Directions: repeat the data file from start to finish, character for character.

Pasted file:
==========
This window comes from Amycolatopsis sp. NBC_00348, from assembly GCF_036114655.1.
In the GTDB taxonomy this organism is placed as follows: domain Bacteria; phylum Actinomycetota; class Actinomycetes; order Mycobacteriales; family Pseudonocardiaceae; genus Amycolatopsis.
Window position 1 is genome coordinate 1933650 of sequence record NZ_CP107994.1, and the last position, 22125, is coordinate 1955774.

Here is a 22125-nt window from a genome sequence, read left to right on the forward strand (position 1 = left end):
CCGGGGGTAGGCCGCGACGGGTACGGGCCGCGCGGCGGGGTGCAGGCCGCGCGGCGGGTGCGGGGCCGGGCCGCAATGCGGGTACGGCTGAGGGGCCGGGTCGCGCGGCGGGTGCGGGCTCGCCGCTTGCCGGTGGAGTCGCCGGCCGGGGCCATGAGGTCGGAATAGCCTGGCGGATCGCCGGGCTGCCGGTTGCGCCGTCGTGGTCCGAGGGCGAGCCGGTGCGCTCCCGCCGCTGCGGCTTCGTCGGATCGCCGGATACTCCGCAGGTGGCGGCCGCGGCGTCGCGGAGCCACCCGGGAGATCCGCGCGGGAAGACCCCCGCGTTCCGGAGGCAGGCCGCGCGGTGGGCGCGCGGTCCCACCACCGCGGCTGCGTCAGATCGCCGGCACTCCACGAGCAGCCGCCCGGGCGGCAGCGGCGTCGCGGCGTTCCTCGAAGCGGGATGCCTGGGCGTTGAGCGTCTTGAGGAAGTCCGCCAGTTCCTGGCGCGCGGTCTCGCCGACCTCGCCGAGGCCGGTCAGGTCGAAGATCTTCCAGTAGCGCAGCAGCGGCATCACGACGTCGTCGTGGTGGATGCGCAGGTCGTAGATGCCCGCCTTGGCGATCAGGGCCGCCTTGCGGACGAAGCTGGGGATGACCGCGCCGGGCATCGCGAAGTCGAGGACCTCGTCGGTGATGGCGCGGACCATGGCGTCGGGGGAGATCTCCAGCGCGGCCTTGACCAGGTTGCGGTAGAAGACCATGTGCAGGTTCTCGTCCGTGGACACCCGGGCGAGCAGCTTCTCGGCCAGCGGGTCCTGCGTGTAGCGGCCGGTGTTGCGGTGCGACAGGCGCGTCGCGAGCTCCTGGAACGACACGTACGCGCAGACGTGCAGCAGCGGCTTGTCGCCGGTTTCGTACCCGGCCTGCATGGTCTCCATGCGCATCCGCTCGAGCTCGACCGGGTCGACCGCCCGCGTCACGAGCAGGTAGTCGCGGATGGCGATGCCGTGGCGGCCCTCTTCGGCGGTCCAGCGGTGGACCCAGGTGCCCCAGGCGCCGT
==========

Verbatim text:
This window comes from Amycolatopsis sp. NBC_00348, from assembly GCF_036114655.1.
In the GTDB taxonomy this organism is placed as follows: domain Bacteria; phylum Actinomycetota; class Actinomycetes; order Mycobacteriales; family Pseudonocardiaceae; genus Amycolatopsis.
Window position 1 is genome coordinate 1933650 of sequence record NZ_CP107994.1, and the last position, 22125, is coordinate 1955774.

Here is a 22125-nt window from a genome sequence, read left to right on the forward strand (position 1 = left end):
CCGGGGGTAGGCCGCGACGGGTACGGGCCGCGCGGCGGGGTGCAGGCCGCGCGGCGGGTGCGGGGCCGGGCCGCAATGCGGGTACGGCTGAGGGGCCGGGTCGCGCGGCGGGTGCGGGCTCGCCGCTTGCCGGTGGAGTCGCCGGCCGGGGCCATGAGGTCGGAATAGCCTGGCGGATCGCCGGGCTGCCGGTTGCGCCGTCGTGGTCCGAGGGCGAGCCGGTGCGCTCCCGCCGCTGCGGCTTCGTCGGATCGCCGGATACTCCGCAGGTGGCGGCCGCGGCGTCGCGGAGCCACCCGGGAGATCCGCGCGGGAAGACCCCCGCGTTCCGGAGGCAGGCCGCGCGGTGGGCGCGCGGTCCCACCACCGCGGCTGCGTCAGATCGCCGGCACTCCACGAGCAGCCGCCCGGGCGGCAGCGGCGTCGCGGCGTTCCTCGAAGCGGGATGCCTGGGCGTTGAGCGTCTTGAGGAAGTCCGCCAGTTCCTGGCGCGCGGTCTCGCCGACCTCGCCGAGGCCGGTCAGGTCGAAGATCTTCCAGTAGCGCAGCAGCGGCATCACGACGTCGTCGTGGTGGATGCGCAGGTCGTAGATGCCCGCCTTGGCGATCAGGGCCGCCTTGCGGACGAAGCTGGGGATGACCGCGCCGGGCATCGCGAAGTCGAGGACCTCGTCGGTGATGGCGCGGACCATGGCGTCGGGGGAGATCTCCAGCGCGGCCTTGACCAGGTTGCGGTAGAAGACCATGTGCAGGTTCTCGTCCGTGGACACCCGGGCGAGCAGCTTCTCGGCCAGCGGGTCCTGCGTGTAGCGGCCGGTGTTGCGGTGCGACAGGCGCGTCGCGAGCTCCTGGAACGACACGTACGCGCAGACGTGCAGCAGCGGCTTGTCGCCGGTTTCGTACCCGGCCTGCATGGTCTCCATGCGCATCCGCTCGAGCTCGACCGGGTCGACCGCCCGCGTCACGAGCAGGTAGTCGCGGATGGCGATGCCGTGGCGGCCCTCTTCGGCGGTCCAGCGGTGGACCCAGGTGCCCCAGGCGCCGT